Authority; Communication; Criticism and Discipline; Leadership
The INcompaTIBle employees
Primary Topic—Employee Problems and Problem Employees
Additional Topics—Authority; Communication; Criticism and Discipline; Leadership
“I’m so frustrated by the situation in my department that I’m ready to get rid of two fairly good employees just for the sake of tranquillity,” said supervisor Annette Johnson.
“I don’t see why you’d want to get rid of good employees at all,” commented fellow supervisor Barbara Wilson. “Sometimes the good ones are pretty hard to come by.”
Annette said, “I said fairly good; the two of them would be practically ideal if I could keep them out of each other’s way. But they work in the same office—like we all do, 12 or 13 people in one large area—and they just don’t get along.”
Barbara asked, “Personality conflict?” “Don’t know, but it’s a possibility. If one of them says something’s black the
other says it’s white, seemingly just for spite. If anything’s at all wrong with one’s work input or anything’s out of place at one station, the other is always blamed. They seem always to be competing, and if one sees the other as gaining favor in any way the jealous behavior becomes intolerable.”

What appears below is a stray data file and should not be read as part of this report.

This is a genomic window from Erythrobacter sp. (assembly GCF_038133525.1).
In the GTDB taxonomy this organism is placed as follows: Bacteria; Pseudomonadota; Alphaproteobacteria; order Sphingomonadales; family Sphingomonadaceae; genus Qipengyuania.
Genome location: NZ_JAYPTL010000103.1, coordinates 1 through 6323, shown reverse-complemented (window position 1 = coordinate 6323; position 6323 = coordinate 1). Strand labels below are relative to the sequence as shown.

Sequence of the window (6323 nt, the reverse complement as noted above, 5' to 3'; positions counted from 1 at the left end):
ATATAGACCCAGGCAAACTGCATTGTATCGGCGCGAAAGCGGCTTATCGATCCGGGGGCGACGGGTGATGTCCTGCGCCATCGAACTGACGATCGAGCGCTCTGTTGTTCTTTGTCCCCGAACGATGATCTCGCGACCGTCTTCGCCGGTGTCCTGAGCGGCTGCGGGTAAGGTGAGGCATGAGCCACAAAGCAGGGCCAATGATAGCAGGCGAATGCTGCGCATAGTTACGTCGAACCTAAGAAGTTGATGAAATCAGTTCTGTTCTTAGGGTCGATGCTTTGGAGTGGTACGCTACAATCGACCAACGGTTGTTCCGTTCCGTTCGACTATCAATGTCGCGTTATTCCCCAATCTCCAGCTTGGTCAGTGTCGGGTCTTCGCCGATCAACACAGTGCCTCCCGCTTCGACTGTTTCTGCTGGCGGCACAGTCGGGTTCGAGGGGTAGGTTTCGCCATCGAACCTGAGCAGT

“Maybe they deserve each other,” Barbara said. “Why not just stick the two of them in the farthest corner of the department and leave them be?”
“I can’t,” Annette said. “They both have to relate to about half of the rest of the staff on any given day, and when they’re not getting along the tension affects others in the work environment. It gets so bad that sometimes these two people—who are supposed to be communicating regularly during the day—will speak to each other only through a third party.”
“Childish,” said Barbara. “Childish, yes,” said Annette, “but the effects of their behavior are serious. And
they’ve been talked to about it, a couple of times in fact, but even though things simmer down a little when they’re spoken to they’re back at each other’s throats in a week.”
Putting yourself in the position of supervisor Annette Johnson, describe how you would go about addressing the problem presented by the incompatible employees.
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